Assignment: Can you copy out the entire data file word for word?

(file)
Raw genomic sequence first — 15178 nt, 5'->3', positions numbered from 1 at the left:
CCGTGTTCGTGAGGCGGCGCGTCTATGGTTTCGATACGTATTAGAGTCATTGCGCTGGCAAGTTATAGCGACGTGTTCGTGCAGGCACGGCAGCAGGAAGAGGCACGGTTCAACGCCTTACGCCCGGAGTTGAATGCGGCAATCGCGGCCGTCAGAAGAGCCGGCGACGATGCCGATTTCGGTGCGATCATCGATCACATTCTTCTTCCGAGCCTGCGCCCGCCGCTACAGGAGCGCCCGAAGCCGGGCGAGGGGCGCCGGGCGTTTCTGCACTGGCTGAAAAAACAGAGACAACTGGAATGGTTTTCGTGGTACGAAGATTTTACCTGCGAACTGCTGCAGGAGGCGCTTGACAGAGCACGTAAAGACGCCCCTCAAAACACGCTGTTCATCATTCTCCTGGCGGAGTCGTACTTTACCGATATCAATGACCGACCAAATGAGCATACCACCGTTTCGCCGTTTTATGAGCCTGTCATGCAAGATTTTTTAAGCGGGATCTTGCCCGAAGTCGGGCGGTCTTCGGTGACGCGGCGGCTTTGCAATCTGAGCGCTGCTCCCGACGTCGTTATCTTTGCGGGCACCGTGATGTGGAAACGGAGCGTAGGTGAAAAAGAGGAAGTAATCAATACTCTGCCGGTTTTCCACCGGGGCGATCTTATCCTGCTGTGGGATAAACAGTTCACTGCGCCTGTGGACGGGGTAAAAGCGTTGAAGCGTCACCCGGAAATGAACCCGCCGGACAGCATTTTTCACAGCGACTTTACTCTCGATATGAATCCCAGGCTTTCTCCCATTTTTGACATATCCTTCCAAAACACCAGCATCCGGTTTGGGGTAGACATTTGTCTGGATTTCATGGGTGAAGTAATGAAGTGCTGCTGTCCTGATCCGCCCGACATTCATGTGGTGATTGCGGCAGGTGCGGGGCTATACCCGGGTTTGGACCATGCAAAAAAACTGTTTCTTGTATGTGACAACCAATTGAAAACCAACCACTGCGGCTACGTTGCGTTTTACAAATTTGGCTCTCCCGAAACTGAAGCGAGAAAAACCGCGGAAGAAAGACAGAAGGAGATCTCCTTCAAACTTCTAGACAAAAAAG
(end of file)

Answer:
Raw genomic sequence first — 15178 nt, 5'->3', positions numbered from 1 at the left:
CCGTGTTCGTGAGGCGGCGCGTCTATGGTTTCGATACGTATTAGAGTCATTGCGCTGGCAAGTTATAGCGACGTGTTCGTGCAGGCACGGCAGCAGGAAGAGGCACGGTTCAACGCCTTACGCCCGGAGTTGAATGCGGCAATCGCGGCCGTCAGAAGAGCCGGCGACGATGCCGATTTCGGTGCGATCATCGATCACATTCTTCTTCCGAGCCTGCGCCCGCCGCTACAGGAGCGCCCGAAGCCGGGCGAGGGGCGCCGGGCGTTTCTGCACTGGCTGAAAAAACAGAGACAACTGGAATGGTTTTCGTGGTACGAAGATTTTACCTGCGAACTGCTGCAGGAGGCGCTTGACAGAGCACGTAAAGACGCCCCTCAAAACACGCTGTTCATCATTCTCCTGGCGGAGTCGTACTTTACCGATATCAATGACCGACCAAATGAGCATACCACCGTTTCGCCGTTTTATGAGCCTGTCATGCAAGATTTTTTAAGCGGGATCTTGCCCGAAGTCGGGCGGTCTTCGGTGACGCGGCGGCTTTGCAATCTGAGCGCTGCTCCCGACGTCGTTATCTTTGCGGGCACCGTGATGTGGAAACGGAGCGTAGGTGAAAAAGAGGAAGTAATCAATACTCTGCCGGTTTTCCACCGGGGCGATCTTATCCTGCTGTGGGATAAACAGTTCACTGCGCCTGTGGACGGGGTAAAAGCGTTGAAGCGTCACCCGGAAATGAACCCGCCGGACAGCATTTTTCACAGCGACTTTACTCTCGATATGAATCCCAGGCTTTCTCCCATTTTTGACATATCCTTCCAAAACACCAGCATCCGGTTTGGGGTAGACATTTGTCTGGATTTCATGGGTGAAGTAATGAAGTGCTGCTGTCCTGATCCGCCCGACATTCATGTGGTGATTGCGGCAGGTGCGGGGCTATACCCGGGTTTGGACCATGCAAAAAAACTGTTTCTTGTATGTGACAACCAATTGAAAACCAACCACTGCGGCTACGTTGCGTTTTACAAATTTGGCTCTCCCGAAACTGAAGCGAGAAAAACCGCGGAAGAAAGACAGAAGGAGATCTCCTTCAAACTTCTAGACAAAAAAG